Forensic Polling Analysis
Bad pollsters give the market research industry a bad name, so it is encouraging when smart people figure out clever ways of ratting them out. What is a bad pollster? One who makes up data to support an agenda, or who asks biased questions to get preferred answers. The only good reason for doing research or public opinion polling is to learn or share something new. All else is suspect.
Two researchers recently came up with methods of testing whether polling data is legitimate in a case where a research firm is accused of falsifying publicly released data. The researchers examined the last digit of the numbers released by the polling firm, and calculated the probability of seeing these digits in their specific combinations and frequencies if the polls were legitimate. It was an ingenious way of using sophisticated statistical methods to examine data where the accused firm refused to disclose details about its methods. The New York Times calls it “forensic polling analysis” and notes that in this case, the odds suggest that the polling data were fraudulent.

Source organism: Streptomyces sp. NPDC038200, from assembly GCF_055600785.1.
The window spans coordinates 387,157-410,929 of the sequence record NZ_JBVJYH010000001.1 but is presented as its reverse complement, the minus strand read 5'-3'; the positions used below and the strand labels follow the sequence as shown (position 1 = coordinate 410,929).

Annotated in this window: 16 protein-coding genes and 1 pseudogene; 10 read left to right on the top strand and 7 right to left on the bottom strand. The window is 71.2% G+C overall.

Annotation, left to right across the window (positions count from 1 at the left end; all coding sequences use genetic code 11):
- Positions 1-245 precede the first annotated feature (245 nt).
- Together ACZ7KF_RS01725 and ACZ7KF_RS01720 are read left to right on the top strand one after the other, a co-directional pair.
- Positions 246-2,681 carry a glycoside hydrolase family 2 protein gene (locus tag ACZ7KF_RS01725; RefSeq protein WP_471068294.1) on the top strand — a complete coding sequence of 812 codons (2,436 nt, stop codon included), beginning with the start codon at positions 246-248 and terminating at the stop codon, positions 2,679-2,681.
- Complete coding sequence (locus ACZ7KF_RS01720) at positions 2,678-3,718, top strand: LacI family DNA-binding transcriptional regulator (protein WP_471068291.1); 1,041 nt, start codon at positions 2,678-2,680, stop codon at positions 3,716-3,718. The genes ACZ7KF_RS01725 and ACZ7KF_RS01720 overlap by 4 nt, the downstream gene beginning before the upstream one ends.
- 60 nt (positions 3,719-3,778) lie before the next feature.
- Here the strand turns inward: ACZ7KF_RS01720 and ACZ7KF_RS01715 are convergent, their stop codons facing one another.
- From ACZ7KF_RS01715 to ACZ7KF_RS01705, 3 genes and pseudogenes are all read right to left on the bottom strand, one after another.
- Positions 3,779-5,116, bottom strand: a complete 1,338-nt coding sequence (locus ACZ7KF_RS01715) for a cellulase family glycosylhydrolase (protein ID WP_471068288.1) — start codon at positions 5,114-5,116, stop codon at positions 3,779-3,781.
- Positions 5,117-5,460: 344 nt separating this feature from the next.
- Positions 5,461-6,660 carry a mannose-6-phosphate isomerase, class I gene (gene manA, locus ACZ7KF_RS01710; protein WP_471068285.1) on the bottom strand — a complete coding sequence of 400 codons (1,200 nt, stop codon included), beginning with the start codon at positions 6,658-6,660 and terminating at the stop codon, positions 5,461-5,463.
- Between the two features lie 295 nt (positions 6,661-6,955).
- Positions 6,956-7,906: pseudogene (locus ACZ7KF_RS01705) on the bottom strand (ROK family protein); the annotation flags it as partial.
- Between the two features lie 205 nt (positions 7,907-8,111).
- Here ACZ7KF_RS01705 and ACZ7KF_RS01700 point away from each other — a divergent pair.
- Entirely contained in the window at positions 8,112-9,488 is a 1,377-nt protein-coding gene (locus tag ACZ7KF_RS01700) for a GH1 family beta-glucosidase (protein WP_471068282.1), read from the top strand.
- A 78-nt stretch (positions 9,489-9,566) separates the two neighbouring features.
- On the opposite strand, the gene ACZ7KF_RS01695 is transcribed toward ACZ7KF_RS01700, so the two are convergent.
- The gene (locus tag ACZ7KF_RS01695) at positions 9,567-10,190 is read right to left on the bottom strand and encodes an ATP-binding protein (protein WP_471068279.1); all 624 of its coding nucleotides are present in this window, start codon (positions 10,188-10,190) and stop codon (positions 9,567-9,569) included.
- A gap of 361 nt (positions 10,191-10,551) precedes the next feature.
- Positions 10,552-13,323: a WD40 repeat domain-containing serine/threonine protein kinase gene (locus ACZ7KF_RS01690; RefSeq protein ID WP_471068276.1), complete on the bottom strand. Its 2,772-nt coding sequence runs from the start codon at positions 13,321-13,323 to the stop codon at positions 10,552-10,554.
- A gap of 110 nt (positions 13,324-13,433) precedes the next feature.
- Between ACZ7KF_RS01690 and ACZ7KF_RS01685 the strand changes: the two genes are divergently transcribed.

There are a number of leading industry organizations that have outlined ethical guidelines and principles of disclosure for survey research, including:
- AAPOR, the American Association of Public Opinion Research
- NCPP, the National Council on Public Polls
- CASRO, the Council of American Survey Research Organizations
Versta Research believes these guidelines are important to the health and integrity of research. We adhere to them and encourage our clients to do so as well. If you are unsure about your ethical obligations when releasing polling data to the public, give us a call and we can help you make sense of the guidelines.
—Joe Hopper, Ph.D.